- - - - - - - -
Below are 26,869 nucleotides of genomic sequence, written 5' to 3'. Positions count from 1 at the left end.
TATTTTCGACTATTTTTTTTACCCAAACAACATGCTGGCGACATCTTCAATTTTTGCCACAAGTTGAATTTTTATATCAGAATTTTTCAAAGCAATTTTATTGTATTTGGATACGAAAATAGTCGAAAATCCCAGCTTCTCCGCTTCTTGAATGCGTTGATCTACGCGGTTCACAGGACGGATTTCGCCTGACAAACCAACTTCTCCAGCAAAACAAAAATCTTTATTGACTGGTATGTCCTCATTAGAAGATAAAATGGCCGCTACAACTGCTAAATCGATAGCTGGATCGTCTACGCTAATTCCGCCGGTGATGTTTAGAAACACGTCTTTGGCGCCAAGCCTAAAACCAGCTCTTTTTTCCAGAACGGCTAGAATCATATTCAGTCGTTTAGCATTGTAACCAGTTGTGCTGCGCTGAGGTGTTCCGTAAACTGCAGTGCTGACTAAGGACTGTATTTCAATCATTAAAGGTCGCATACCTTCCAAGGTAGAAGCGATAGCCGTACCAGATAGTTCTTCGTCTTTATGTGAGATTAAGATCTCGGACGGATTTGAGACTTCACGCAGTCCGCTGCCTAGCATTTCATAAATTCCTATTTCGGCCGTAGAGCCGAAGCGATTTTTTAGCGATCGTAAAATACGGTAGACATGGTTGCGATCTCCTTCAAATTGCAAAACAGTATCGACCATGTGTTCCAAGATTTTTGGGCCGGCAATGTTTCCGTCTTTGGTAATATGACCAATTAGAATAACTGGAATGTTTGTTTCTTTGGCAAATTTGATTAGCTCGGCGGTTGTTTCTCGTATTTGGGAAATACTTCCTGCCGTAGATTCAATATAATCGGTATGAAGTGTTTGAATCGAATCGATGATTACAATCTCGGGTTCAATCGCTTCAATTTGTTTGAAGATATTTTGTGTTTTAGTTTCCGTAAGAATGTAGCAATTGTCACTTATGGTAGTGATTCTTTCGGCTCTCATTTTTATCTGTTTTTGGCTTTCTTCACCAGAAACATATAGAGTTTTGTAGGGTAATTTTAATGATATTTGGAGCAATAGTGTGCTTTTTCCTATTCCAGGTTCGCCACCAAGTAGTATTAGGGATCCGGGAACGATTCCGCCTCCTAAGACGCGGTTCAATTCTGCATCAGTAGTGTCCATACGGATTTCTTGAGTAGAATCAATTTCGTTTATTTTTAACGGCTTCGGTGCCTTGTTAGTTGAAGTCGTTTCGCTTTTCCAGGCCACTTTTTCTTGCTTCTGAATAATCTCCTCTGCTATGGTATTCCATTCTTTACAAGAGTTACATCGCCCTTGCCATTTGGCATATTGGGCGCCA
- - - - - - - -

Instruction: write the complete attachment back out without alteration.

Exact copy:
Below are 26,869 nucleotides of genomic sequence, written 5' to 3'. Positions count from 1 at the left end.
TATTTTCGACTATTTTTTTTACCCAAACAACATGCTGGCGACATCTTCAATTTTTGCCACAAGTTGAATTTTTATATCAGAATTTTTCAAAGCAATTTTATTGTATTTGGATACGAAAATAGTCGAAAATCCCAGCTTCTCCGCTTCTTGAATGCGTTGATCTACGCGGTTCACAGGACGGATTTCGCCTGACAAACCAACTTCTCCAGCAAAACAAAAATCTTTATTGACTGGTATGTCCTCATTAGAAGATAAAATGGCCGCTACAACTGCTAAATCGATAGCTGGATCGTCTACGCTAATTCCGCCGGTGATGTTTAGAAACACGTCTTTGGCGCCAAGCCTAAAACCAGCTCTTTTTTCCAGAACGGCTAGAATCATATTCAGTCGTTTAGCATTGTAACCAGTTGTGCTGCGCTGAGGTGTTCCGTAAACTGCAGTGCTGACTAAGGACTGTATTTCAATCATTAAAGGTCGCATACCTTCCAAGGTAGAAGCGATAGCCGTACCAGATAGTTCTTCGTCTTTATGTGAGATTAAGATCTCGGACGGATTTGAGACTTCACGCAGTCCGCTGCCTAGCATTTCATAAATTCCTATTTCGGCCGTAGAGCCGAAGCGATTTTTTAGCGATCGTAAAATACGGTAGACATGGTTGCGATCTCCTTCAAATTGCAAAACAGTATCGACCATGTGTTCCAAGATTTTTGGGCCGGCAATGTTTCCGTCTTTGGTAATATGACCAATTAGAATAACTGGAATGTTTGTTTCTTTGGCAAATTTGATTAGCTCGGCGGTTGTTTCTCGTATTTGGGAAATACTTCCTGCCGTAGATTCAATATAATCGGTATGAAGTGTTTGAATCGAATCGATGATTACAATCTCGGGTTCAATCGCTTCAATTTGTTTGAAGATATTTTGTGTTTTAGTTTCCGTAAGAATGTAGCAATTGTCACTTATGGTAGTGATTCTTTCGGCTCTCATTTTTATCTGTTTTTGGCTTTCTTCACCAGAAACATATAGAGTTTTGTAGGGTAATTTTAATGATATTTGGAGCAATAGTGTGCTTTTTCCTATTCCAGGTTCGCCACCAAGTAGTATTAGGGATCCGGGAACGATTCCGCCTCCTAAGACGCGGTTCAATTCTGCATCAGTAGTGTCCATACGGATTTCTTGAGTAGAATCAATTTCGTTTATTTTTAACGGCTTCGGTGCCTTGTTAGTTGAAGTCGTTTCGCTTTTCCAGGCCACTTTTTCTTGCTTCTGAATAATCTCCTCTGCTATGGTATTCCATTCTTTACAAGAGTTACATCGCCCTTGCCATTTGGCATATTGGGCGCCA